The Council of State ordered the ICA to refund a cartel fine imposed on Hapag Lloyd Italy S.r.l. (“Hapag Lloyd”), after the underlying infringement decision was overturned based on appeals brought by other cartelists.[1]

In February 2012, the ICA fined 15 shipping agencies and two industry associations €4 million overall for infringing Article 101 TFEU.[2] Hapag Lloyd, which benefited from a 50% reduction of the fine on the basis of the leniency programme, did not challenge the decision. Following the appeals filed by the other alleged cartelists, in January 2013 the TAR Lazio quashed the ICA’s decision.[3] The judgment was confirmed by the Council of State in July 2014.[4]

In an effort to benefit from the outcome of the fellow cartelists’ appeals, Hapag Lloyd asked the TAR Lazio (i) to extend the effects of the judgment to those that did not challenge the ICA’s decision and, therefore, (ii) to find that the payment of its fine was undue, and (iii) to order the ICA to repay the fine. The TAR Lazio dismissed Hapag Lloyd’s request to extend the effects of the judgment on the ground that Hapag Lloyd did not challenge the ICA’s decision, despite having had the opportunity to do so, and reopened the proceedings for the analysis of Hapag Lloyd’s further requests.[5] The decision of the TAR Lazio was subsequently confirmed by the Council of State.[6]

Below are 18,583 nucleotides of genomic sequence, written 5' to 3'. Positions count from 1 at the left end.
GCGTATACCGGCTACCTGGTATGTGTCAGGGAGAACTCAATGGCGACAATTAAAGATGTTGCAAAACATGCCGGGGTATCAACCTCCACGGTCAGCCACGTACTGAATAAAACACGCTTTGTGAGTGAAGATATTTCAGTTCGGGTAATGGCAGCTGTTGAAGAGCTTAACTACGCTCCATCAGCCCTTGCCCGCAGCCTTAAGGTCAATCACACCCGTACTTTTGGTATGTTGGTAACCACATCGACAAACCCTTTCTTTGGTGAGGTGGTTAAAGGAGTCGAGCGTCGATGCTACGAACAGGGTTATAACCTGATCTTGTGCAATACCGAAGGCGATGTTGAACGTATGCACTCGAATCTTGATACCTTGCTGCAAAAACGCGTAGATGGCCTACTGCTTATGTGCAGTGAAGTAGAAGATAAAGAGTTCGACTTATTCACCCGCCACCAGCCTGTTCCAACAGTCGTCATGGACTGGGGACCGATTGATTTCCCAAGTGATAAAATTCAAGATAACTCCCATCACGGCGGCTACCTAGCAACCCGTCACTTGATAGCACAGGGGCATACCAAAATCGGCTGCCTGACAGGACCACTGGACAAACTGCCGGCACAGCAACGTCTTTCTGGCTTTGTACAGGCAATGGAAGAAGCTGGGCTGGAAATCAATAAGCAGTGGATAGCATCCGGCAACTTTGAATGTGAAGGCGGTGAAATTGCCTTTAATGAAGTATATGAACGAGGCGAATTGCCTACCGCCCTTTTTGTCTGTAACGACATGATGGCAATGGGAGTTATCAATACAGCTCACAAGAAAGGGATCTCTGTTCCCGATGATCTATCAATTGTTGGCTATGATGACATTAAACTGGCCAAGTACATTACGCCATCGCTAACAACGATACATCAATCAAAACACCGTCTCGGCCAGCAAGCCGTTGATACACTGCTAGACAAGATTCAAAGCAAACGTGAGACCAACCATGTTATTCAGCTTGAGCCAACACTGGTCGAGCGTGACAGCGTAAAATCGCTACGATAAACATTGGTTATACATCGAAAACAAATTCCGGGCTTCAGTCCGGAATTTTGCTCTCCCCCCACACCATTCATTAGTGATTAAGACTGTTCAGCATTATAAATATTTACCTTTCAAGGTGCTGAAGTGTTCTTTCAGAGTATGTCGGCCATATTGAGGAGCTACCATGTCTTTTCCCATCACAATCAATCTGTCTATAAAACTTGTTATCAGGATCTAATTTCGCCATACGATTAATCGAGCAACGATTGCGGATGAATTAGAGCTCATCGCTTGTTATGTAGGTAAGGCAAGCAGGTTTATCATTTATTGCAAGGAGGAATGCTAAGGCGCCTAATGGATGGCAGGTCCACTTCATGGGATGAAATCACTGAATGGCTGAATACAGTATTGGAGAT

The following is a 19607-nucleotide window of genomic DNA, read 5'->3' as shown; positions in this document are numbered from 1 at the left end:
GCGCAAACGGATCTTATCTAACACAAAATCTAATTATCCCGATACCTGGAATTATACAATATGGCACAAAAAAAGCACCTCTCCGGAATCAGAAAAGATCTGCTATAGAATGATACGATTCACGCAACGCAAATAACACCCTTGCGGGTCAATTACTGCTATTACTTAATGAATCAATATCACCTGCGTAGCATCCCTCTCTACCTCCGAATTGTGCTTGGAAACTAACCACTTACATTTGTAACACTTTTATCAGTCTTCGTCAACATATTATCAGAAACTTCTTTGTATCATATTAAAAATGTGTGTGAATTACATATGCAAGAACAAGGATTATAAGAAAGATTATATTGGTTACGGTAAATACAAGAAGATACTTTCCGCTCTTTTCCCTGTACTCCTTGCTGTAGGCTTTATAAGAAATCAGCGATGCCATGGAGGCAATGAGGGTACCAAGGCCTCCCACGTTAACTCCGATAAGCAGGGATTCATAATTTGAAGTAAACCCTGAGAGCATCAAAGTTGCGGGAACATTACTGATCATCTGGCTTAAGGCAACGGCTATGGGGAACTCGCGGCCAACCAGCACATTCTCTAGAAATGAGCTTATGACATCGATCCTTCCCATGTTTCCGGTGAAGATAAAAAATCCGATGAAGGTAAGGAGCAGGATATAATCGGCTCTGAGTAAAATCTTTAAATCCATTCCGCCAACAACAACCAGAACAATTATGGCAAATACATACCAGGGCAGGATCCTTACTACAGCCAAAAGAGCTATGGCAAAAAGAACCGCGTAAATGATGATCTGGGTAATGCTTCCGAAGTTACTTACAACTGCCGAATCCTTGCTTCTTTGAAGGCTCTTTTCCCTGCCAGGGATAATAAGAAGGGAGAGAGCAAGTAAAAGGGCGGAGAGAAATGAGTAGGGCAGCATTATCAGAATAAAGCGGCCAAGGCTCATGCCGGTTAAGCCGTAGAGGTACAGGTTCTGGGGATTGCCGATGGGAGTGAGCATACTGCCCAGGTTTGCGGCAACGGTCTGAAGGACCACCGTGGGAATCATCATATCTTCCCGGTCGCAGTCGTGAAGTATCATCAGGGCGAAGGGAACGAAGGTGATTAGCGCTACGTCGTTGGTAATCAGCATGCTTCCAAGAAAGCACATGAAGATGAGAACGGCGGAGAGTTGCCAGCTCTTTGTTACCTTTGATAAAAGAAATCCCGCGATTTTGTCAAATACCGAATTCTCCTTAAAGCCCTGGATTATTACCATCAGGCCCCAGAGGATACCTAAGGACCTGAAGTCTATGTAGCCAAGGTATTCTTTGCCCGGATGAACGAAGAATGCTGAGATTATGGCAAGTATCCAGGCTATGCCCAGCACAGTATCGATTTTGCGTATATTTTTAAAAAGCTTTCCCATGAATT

Hapag Lloyd then asked the TAR Lazio to adjudicate on its remaining requests by (i) finding that the payment of its fine was undue, and (ii) ordering the ICA to repay it. The TAR Lazio rejected the request, on the ground that the payment was made on the basis of a decision in force and, thus, could not be deemed undue.[7]

Hapag Lloyd challenged the TAR Lazio’s judgment before the Council of State, which upheld its appeal. According to the Council of State, under EU Regulation No. 1/2003 a fine can only be imposed if there is an infringement of competition rules. In the case at issue, the ICA decision found an anticompetitive agreement involving several parties, but the administrative courts held that the alleged cartel did not exist. The courts quashed the ICA decision because there was no infringement of competition rules, and not because some of the parties did not participate in the cartel or because of other issues linked to the parties’ individual positions. Therefore, it was not possible to find that the anticompetitive agreement existed in respect of some participants but not others.

As a result, even if the effects of the judgment could not be extended to Hapag Lloyd because it did not challenge the ICA decision, the Council of State held that the payment of the fine can still be considered undue under EU law, and must therefore be returned, in the absence of anticompetitive conduct. In addition, the Council of State considered that the payment of a fine in the absence of an infringement would be incompatible with the proportionality principle. Finally, the Court noted that, pursuant to Article 2033 of the Italian Civil Code, undue payments must be returned. Accordingly, the Council of State ordered the ICA to return the fine.

[1]              Council of State, Judgment No. 8568/2019.

[2]              ICA Decision of February 22, 2012, No. 23338, Case I733, Servizi di agenzia marittima.

[3]              TAR Lazio, Judgment No. 362/2013.

[4]              Council of State, Judgment No. 3406/2014.

[5]              TAR Lazio, Judgment No. 6241/2015.

[6]              Council of State, Judgment No. 362/2016.

[7]              TAR Lazio, Judgment No. 4010/2017.